The U.S. military is not in Afghanistan on some vague mission to bring happiness, light and human rights to the Afghans. The President, his congressional allies and his generals have defined the effort in Afghanistan as counterinsurgency, meaning that our goal is to back the Kabul government with sufficient skill and vigor that it/we compel the local population’s consent to the rule of the Government of the Islamic Republic of Afghanistan and obtain their cooperation in driving out the Taliban. But make no mistake: counterinsurgency favors “peace over justice”–it says so right there on page xxxix in the manual. That means that, in pursuit of the defeat of the insurgency, we’ll look the other way as the host nation government violates rights of citizens as long as we share a common purpose.

    All of the above information about the plight of women under the rule of U.S. allies in Afghanistan is readily accessible by anyone with an Internet connection; only the willfully ignorant can pretend that our “team” in Kabul is the do-gooder, pro-women’s-rights faction, facing off against those who seek to repress women and wrap them in burqas. Repression of women in Afghanistan transcends the line between the Taliban and the Kabul government. The Taliban might enforce their draconian modesty laws through beatings, but where Kabul’s writ holds, modesty is enforced by sexual assault–meaning burqas have become something of a self-defense mechanism versus the regime our violence supports.

    Malalai Joya, the former MP mentioned above who was pelted with water bottles for speaking out against the corruption and violence in the Afghan national government said recently:

    Just like in Iraq, war has not brought liberation to Afghanistan. Neither war was really about democracy or justice or uprooting terrorist groups; rather they were and are about U.S. strategic interests in the region…A troop ‘surge’ in Afghanistan, and continued air strikes, will do nothing to help the liberation of Afghan women. The only thing it will do is increase the number of civilian casualties and increase the resistance to occupation.

    To really help Afghan women, citizens in the U.S. and elsewhere must tell their government to stop propping up and covering for a regime of warlords and extremists. If these thugs were finally brought to justice, Afghan women and men would prove quite capable of helping ourselves.

    Howard Dean needs to check his enthusiasm for war and listen to Joya. If the U.S. is truly interested in improving the lives of women in Afghanistan, we should end the war, now.

    Fair warning: rough language below.

    In her recent column in The Guardian, Nushin Arbabzadah said:

    “As local wisdom has it, there are three types of people in Afghanistan today: al-Qaida (the fighters), al-faida (the enriched) and al-gaida (the fucked). Most Afghans belong to the third category.”

    U.S. public communications in Afghanistan seems determined to reinforce Arbabzadah’s anectode, threatening to “target” two villages in Ghazni and Paktika in Afghanistan unless the Taliban releases a captive U.S. troop. The Taliban have threatened to kill the American unless the U.S. stops operations in the area. The soldier has been missing since July 2. The leaflet seems to warn that villagers will face home raids–which, incidentally, are one of the chief causes of popular support for the insurgency–if the Taliban don’t release the prisoner. In other words, in the fight between the U.S. and the Taliban, the people of Ghazni and Paktika are al-gaida.

    From CBS News:

    At least two Afghan villages have been blanketed with leaflets warning that if an American soldier kidnapped by the Taliban two weeks ago isn’t freed, “you will be targeted.”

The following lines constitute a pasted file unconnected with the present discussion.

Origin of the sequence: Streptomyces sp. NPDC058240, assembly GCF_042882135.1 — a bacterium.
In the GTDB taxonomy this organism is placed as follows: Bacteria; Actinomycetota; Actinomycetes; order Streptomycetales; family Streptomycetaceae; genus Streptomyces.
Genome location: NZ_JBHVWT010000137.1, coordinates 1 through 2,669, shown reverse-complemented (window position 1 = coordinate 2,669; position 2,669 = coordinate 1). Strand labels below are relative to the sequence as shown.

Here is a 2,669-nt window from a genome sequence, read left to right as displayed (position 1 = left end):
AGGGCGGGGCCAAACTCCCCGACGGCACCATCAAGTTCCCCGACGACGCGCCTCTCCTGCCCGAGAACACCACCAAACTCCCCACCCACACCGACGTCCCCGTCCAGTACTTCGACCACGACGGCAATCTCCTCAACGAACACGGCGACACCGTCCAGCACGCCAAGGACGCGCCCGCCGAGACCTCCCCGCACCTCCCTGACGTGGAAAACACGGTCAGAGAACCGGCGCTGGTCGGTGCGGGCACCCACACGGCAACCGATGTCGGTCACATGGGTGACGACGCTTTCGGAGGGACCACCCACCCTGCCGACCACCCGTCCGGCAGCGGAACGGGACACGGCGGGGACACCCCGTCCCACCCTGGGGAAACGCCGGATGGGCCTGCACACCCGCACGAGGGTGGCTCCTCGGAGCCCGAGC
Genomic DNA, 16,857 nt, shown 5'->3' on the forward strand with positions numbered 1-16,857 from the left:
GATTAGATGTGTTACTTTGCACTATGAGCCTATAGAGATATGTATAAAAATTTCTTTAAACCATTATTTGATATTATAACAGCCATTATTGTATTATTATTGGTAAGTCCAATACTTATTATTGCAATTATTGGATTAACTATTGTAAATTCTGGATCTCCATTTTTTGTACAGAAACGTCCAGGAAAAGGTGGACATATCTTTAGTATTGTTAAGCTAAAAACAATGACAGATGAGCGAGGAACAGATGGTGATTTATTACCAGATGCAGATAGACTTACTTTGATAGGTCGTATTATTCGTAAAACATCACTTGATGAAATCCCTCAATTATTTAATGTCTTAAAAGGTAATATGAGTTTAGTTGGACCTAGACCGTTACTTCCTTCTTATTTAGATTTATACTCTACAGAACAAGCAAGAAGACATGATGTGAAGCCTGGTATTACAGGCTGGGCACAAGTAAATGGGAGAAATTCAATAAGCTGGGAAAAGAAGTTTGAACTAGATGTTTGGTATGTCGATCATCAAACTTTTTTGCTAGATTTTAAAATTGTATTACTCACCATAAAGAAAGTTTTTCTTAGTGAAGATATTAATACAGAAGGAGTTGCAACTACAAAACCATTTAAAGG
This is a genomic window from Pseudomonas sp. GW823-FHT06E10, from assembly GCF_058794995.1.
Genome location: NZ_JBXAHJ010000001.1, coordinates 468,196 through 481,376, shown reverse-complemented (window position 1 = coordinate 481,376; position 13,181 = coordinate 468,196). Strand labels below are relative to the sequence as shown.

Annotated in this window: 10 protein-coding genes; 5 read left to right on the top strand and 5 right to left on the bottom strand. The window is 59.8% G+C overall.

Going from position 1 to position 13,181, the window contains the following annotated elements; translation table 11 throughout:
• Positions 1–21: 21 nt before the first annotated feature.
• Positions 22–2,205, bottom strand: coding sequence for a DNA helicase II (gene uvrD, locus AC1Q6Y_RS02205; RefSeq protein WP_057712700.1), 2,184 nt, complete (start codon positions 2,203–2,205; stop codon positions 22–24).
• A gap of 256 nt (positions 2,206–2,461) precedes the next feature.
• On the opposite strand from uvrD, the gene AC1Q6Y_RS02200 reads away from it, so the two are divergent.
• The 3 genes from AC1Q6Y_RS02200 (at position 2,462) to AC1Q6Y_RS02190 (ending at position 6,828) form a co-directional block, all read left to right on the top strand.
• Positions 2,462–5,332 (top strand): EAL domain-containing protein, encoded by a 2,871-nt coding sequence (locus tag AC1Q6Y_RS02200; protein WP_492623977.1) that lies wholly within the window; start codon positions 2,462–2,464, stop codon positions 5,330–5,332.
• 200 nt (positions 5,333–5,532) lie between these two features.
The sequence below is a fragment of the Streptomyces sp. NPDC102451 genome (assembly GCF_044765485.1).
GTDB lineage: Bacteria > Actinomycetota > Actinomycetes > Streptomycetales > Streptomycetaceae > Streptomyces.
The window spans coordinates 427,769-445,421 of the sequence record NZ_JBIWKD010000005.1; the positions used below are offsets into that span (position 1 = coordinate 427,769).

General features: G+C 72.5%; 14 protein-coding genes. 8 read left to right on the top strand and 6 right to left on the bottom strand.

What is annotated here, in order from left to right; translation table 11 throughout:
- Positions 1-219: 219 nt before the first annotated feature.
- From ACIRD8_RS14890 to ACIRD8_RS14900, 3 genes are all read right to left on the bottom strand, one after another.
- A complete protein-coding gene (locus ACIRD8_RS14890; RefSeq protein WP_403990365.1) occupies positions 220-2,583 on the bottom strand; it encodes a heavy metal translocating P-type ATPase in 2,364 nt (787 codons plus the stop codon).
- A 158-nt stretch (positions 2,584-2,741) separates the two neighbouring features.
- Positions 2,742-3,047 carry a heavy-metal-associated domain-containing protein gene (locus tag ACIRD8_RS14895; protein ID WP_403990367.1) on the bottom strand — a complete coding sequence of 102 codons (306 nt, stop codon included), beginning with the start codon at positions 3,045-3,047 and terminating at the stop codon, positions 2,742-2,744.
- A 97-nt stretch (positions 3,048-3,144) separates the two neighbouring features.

Villagers near the border of two volatile provinces, Ghazni and Paktika, tell CBS News’ Sami Yousafzai that aircraft dropped the leaflets during the past several days.

    Military spokeswoman Capt. Elizabeth Mathias confirmed that the leaflets were produced at Bagram Air Base, the primary U.S. installation in Afghanistan, and distributed in the region.

    CBS obtained these images of the leaflet:

    Translation from Pashto: If you do not free the American soldier, then…

    Source: CBS News. Front of leaflet. Translation from Pashto: "If you do not free the American soldier, then…"

    Source: CBS News. Translation from Pashto: …you will be targeted.

    Source: CBS News. Translation from Pashto: "…you will be targeted".

    On Thursday, the Taliban threatened to kill the soldier “unless the U.S. stops airstrikes in Ghazni province’s Giro district and Paktika province’s Khoshamand district.”

    What in the name of William Howard Taft’s claw-footed bathtub are the U.S. forces thinking? Say you’re the Taliban. You’ve captured a U.S. troop and have threatened to kill him–red meat for your xenophobic, extremist base. You know you’re going to execute him, because your demand–that the U.S. stop airstrikes against you–will not be met. Again, your extremist bases loves it. But you’re ostensibly using the captive as leverage to stop a tactic which actually does kill lots of civilians, which endears you to the local population somewhat. So, in this insurgency/counterinsurgency battle for the allegiance of the local population, why wouldn’t you be thrilled that your kidnapping has baited the U.S. into threatening to use the second tactic that leads to civilian outrage at the foreigners–home raids?

    Threats of force are always better than force itself, so I suppose I should concede that dropping leaflets threatening home raids is better than just raiding homes. But if the leaflets don’t work, I have no doubt the U.S. will make good on their threat. Simply put, if the airstrikes continue, and if the U.S. starts raiding homes in Ghazni and Paktika, the U.S. COIN effort is finished in that area, period.

    This is just the latest example of how COIN can blur the distinction between the enemy and the noncombatant population. Commanders and troops involved in home raids may think they’re just going after the bad guys and looking for their comrade, but they’re also humiliating people in a society that’s valued honor longer than they’ve honored the Prophet. If you want to generate terrorism, keep it up.